I couldn’t stand the sight of me.
instead, I watched the willows
perfect their melancholy
some days when I walked
to the edge of the city and back.
they carried it naturally,
and I tried passing windows
without looking at my face.
it’s dark at four and
forget about the moonlight,
or a headlight,
or my sun lamp.
my body sees no glare or
my head is drawn
I am their winter rival.
my pores were lined with bentonite
and steam and suffered
prayer; a nihilist effort’s
worth so my skin was
exfoliated but my heart
was still blood-thirsty in knots.
Nana’s rosary was draped across my wrists,
and most of my fingers stayed crossed
to become a space that contains little breaths
of God personified.
I scrubbed the dirt from every inch
of my scalp:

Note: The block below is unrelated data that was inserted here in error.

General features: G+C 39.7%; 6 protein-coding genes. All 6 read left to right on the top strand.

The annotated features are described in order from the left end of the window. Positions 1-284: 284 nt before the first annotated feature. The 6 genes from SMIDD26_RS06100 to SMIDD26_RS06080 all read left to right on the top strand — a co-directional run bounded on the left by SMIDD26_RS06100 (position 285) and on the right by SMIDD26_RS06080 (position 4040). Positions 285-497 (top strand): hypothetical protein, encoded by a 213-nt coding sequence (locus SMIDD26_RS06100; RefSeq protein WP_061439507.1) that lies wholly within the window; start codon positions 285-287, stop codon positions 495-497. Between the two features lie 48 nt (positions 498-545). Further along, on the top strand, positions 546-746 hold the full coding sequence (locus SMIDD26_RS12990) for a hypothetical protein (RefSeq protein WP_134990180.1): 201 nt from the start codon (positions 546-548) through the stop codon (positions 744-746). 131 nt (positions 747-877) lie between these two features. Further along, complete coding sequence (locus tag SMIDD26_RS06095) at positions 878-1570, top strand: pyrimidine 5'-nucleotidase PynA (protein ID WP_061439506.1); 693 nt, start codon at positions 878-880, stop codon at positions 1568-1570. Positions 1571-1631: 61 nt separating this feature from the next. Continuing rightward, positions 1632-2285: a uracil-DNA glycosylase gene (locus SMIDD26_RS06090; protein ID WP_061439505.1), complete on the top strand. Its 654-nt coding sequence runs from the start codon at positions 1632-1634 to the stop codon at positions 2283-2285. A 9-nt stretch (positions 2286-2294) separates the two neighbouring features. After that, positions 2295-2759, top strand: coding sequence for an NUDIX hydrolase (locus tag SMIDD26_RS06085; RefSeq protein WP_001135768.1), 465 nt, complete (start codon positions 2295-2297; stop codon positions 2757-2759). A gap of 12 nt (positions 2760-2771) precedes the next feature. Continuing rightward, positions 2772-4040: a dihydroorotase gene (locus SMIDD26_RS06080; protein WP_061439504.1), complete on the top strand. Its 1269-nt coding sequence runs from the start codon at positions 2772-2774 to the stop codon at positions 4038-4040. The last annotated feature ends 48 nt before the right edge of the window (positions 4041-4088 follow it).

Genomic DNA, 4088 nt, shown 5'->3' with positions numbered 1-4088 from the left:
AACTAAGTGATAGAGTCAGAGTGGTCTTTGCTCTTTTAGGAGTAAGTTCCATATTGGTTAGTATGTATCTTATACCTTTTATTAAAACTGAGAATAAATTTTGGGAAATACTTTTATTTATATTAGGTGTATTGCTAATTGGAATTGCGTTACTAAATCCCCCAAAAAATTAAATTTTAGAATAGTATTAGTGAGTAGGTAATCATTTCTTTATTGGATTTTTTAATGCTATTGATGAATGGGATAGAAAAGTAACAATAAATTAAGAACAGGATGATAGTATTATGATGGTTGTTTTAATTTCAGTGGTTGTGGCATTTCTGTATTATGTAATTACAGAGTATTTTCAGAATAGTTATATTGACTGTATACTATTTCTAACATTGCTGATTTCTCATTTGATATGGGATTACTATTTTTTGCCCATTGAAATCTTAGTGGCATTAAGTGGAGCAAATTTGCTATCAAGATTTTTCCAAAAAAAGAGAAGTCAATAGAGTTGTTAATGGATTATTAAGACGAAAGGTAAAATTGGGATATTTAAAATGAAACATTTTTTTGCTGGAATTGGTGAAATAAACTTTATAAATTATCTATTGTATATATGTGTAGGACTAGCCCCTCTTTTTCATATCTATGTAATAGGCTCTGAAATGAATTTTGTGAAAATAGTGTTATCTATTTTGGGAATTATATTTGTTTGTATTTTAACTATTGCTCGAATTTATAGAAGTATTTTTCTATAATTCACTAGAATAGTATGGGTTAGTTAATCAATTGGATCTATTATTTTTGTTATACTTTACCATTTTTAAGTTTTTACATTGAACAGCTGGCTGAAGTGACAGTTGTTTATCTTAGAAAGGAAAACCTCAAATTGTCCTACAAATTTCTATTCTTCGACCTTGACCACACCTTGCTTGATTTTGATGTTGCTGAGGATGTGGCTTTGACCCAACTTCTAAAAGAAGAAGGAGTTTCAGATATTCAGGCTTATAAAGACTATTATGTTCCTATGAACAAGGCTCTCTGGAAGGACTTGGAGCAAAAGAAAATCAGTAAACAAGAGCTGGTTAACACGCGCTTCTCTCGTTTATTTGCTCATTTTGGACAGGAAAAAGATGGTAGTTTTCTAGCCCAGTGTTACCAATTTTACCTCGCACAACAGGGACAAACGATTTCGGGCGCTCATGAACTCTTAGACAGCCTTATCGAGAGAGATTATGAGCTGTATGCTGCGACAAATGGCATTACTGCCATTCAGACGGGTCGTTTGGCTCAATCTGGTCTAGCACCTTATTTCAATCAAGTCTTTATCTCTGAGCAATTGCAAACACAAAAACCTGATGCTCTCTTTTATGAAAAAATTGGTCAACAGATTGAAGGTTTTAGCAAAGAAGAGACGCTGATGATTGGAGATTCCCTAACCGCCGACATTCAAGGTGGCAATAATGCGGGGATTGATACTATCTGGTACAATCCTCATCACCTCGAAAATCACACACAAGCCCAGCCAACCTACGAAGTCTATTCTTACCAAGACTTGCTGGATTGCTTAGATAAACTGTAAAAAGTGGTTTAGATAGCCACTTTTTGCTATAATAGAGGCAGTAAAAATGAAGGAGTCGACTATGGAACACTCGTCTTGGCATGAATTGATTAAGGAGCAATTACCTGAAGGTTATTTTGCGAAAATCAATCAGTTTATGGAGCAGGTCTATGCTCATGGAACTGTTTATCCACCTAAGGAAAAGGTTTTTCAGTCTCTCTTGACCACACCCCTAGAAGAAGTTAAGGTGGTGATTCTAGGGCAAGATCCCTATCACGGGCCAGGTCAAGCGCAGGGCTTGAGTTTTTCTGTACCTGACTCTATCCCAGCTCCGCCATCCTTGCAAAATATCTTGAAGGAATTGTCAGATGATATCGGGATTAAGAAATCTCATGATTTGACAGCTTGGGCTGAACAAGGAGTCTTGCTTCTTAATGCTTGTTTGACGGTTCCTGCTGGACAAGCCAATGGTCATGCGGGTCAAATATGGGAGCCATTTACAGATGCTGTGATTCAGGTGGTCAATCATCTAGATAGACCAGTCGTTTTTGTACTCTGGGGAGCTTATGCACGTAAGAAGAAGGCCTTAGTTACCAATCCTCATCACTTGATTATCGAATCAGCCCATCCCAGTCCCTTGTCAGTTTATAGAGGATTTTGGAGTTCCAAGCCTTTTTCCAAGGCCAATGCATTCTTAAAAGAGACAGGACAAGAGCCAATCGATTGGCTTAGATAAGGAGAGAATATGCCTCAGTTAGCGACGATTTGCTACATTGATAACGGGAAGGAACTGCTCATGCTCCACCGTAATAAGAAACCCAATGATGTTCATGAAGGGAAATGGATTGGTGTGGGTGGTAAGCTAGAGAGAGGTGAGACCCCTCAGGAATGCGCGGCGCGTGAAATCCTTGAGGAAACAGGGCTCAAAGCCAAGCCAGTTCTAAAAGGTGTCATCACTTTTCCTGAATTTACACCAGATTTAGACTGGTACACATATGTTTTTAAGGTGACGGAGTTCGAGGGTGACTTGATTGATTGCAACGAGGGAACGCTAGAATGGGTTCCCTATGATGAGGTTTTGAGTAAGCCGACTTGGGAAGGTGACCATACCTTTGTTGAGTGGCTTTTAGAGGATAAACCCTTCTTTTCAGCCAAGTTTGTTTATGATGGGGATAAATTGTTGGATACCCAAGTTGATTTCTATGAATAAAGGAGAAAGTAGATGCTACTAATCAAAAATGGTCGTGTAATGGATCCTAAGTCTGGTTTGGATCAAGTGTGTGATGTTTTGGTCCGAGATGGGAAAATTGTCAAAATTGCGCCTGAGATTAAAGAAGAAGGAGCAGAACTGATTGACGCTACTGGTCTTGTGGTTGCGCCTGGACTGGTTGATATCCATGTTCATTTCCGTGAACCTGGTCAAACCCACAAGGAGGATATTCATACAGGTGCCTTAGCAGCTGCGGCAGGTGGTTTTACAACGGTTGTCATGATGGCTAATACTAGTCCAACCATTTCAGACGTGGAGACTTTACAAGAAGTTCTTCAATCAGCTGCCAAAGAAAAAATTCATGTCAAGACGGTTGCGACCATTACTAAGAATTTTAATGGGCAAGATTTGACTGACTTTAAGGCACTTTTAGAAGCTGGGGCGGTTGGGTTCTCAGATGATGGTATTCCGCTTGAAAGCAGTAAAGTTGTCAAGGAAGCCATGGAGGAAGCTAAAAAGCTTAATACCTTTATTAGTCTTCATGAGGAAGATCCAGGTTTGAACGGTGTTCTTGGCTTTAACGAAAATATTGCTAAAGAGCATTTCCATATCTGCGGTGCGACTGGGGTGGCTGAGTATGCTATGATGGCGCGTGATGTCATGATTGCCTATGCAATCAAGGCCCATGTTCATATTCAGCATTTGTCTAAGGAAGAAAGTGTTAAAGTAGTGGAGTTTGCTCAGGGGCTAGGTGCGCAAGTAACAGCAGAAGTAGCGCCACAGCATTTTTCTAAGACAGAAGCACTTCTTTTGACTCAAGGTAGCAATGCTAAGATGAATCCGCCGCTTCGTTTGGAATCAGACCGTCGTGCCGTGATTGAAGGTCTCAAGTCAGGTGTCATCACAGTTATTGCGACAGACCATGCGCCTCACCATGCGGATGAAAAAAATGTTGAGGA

the bridge of my nose,
under my elbows,
the arch beneath my feet
and in between my toes.
any crack that light could fit
I tried to rinse it first.
sometimes I took the long way to the store.
it was 29 degrees and someone drew a giant sun
blanketing a tulip garden
on the side of a wall in an effort to,
I only assume,
preserve summer and cure their own
raging seasonal affective disorder.
I focused on the colors.
tried to pay attention to the subtle shift in greens
as the stems got closer to photosynthesis,
the yellow stamen, orange petals,
tint of turquoise in the grove of trees
hovering in the distance,
the way everything tilted towards the right
with no speaking masters
and no shadows beneath them.
I leaned left towards your block,
focused on feeling the weather change in my tights
and mock wool mini skirt
in hopes it would
cure my malingering,
would halt my bloodlust,
my persistent inner child
suddenly spades out in your dead garden and
something pinned between
lines, my thirteenth draft